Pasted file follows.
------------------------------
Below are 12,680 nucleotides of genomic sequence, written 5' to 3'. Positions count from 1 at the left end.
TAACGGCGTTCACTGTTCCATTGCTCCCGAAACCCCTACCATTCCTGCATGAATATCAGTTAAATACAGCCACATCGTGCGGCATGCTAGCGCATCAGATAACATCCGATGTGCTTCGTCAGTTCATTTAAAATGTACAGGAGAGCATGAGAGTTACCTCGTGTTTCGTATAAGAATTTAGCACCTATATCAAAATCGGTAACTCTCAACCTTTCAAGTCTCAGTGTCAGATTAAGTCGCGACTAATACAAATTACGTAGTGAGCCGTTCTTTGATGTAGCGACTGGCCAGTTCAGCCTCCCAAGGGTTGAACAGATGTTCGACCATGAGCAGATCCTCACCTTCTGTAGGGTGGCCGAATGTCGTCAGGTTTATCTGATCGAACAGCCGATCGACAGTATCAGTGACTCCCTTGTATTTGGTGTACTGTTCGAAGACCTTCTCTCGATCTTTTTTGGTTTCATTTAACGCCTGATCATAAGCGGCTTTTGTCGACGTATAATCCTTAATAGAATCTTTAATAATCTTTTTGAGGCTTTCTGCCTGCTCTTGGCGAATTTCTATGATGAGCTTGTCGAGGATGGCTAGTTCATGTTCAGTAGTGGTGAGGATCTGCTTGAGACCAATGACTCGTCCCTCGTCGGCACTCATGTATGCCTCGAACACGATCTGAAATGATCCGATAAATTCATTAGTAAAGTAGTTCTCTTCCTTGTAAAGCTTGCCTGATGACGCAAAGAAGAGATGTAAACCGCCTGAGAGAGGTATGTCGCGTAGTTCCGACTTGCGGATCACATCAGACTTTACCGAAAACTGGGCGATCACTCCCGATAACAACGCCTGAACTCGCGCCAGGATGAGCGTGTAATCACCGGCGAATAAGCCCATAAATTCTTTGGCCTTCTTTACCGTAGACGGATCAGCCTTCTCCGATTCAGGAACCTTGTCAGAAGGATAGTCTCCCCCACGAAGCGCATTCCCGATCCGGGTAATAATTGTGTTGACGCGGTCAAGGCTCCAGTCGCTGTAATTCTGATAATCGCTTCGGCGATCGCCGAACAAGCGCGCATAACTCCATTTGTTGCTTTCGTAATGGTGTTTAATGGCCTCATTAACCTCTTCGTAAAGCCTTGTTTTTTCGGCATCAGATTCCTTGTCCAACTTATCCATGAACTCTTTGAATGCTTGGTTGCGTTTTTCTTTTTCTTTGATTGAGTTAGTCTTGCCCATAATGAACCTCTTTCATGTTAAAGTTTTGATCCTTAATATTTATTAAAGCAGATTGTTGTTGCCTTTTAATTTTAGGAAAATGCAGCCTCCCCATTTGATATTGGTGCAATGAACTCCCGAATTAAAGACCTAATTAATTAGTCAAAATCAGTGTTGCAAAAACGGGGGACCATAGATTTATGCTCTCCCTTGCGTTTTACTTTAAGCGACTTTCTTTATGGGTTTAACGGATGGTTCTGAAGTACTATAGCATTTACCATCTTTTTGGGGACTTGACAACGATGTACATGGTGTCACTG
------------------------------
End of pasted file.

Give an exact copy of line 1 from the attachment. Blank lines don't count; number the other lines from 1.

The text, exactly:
Below are 12,680 nucleotides of genomic sequence, written 5' to 3'. Positions count from 1 at the left end.